What is a bulla?

What is a bulla?

Fact Checked

A bulla is a sac or lesion with fluid which develops if fluid forms beneath a thin skin layer which is a form of blister. For a blister to be categorized as a bulla, it should be bigger than 0.5 centimeters in size.

What are the indications?

It is easy to pinpoint if an individual has a bulla or bullae. The skin slightly elevates with clear fluid within.

In case there are signs of infection, the liquid within has a milky appearance. If the bulla is due to trauma, it might include blood.

When to consult a doctor

See a doctor if it is painful or limits movement or if blood is present.

A bulla caused by friction typically heals on its own if left alone.

If the individual has diabetes or circulatory issues, a doctor must be consulted as well. Remember that these conditions increase the risk for the bulla to develop infection.

Oftentimes, a bulla forms as a response to certain medications or accompanied by fever. In such cases, seek prompt medical care.

Management of a bulla

There are various treatment options for a bulla which is based on the root cause and if drainage is necessary.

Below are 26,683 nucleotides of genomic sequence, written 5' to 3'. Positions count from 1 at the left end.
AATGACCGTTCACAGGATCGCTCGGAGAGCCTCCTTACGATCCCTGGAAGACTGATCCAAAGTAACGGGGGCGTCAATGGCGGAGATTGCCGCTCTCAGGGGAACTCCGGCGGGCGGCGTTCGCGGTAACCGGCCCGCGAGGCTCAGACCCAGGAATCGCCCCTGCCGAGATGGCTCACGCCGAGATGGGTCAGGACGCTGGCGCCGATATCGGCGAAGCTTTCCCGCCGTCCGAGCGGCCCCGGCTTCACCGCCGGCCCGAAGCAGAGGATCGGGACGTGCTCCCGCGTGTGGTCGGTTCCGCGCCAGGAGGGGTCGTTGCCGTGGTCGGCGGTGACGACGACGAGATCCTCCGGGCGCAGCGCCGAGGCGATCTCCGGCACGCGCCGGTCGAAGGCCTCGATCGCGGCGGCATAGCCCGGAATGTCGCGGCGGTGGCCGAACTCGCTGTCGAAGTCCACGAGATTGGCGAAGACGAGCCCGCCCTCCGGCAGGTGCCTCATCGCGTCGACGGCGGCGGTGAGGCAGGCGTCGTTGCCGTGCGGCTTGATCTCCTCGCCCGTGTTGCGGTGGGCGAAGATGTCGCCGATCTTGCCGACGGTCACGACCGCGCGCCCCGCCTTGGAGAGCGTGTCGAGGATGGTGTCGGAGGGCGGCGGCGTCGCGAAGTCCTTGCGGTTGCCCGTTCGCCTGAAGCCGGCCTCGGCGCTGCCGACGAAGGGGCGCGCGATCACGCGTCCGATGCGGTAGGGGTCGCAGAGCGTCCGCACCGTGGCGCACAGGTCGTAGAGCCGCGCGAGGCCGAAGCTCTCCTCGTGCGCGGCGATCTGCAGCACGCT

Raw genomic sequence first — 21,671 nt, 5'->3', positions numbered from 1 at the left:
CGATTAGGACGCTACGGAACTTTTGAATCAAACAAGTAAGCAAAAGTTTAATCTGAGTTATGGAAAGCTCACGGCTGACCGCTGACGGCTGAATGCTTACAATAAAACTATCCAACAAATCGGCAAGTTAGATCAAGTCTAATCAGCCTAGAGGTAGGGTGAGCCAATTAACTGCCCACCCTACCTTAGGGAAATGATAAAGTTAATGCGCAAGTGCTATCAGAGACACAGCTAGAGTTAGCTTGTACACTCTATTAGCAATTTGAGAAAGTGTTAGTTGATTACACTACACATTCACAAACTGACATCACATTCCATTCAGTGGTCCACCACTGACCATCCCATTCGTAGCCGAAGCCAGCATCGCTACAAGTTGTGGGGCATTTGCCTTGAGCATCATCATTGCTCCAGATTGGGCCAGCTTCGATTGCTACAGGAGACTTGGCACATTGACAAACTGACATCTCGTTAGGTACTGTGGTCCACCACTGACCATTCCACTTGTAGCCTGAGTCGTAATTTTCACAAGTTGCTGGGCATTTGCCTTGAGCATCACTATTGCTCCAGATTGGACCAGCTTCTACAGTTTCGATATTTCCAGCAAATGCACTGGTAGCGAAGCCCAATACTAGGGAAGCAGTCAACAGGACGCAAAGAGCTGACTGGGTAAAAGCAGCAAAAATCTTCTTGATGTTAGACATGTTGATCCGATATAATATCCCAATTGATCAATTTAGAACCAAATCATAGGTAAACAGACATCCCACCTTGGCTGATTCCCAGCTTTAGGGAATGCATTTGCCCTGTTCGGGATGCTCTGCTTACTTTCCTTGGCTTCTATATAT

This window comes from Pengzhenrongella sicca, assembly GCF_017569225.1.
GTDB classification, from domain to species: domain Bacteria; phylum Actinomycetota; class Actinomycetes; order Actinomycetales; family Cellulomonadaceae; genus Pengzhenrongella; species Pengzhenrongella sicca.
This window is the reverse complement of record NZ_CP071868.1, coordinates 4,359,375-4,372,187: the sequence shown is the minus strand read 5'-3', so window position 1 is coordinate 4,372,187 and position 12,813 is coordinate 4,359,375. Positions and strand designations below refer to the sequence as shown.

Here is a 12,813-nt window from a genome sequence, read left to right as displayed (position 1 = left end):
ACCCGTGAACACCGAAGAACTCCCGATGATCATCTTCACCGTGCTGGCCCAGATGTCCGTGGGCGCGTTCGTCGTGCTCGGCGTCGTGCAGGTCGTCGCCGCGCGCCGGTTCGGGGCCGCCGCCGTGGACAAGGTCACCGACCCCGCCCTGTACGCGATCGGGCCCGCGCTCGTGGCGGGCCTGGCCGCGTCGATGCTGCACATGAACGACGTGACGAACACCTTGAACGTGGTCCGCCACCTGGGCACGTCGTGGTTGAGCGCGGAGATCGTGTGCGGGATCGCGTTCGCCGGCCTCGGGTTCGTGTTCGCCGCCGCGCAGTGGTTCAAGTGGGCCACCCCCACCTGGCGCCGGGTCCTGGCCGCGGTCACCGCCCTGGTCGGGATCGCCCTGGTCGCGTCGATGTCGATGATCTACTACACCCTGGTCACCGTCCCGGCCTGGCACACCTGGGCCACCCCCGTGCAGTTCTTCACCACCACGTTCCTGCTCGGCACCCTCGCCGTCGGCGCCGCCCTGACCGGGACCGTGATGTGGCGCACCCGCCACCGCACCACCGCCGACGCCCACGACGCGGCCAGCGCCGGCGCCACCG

Home remedies

A bulla caused by friction typically heals on its own if left alone. Apply a protective bandage over the site to prevent further irritation or making it worse. Ideally, use a gauze pad should since the fabric absorbs moisture while allowing the bulla to breathe.

Do not attempt to pop or burst the blister on your own. If the skin is opened to drain the bulla, there is a high risk of introducing bacteria into the wound. This can result to an infection or make the condition worse.

Medical care

In case it requires drainage, the doctor should be the one to perform the procedure to lower the risk for an infection.

At the doctor’s clinic, the doctor swabs the site with a cleanser to get rid of any bacteria or dirt. The doctor uses a sterile instrument to puncture the blister.

Once the blister is completely drained, the doctor will place a dry bandage on the site. After a few days, the individual might choose to remove the skin covering the bulla if it has already dried. Clean a pair of scissors with iodine and use it to remove the excess skin if it is no longer attached firmly.





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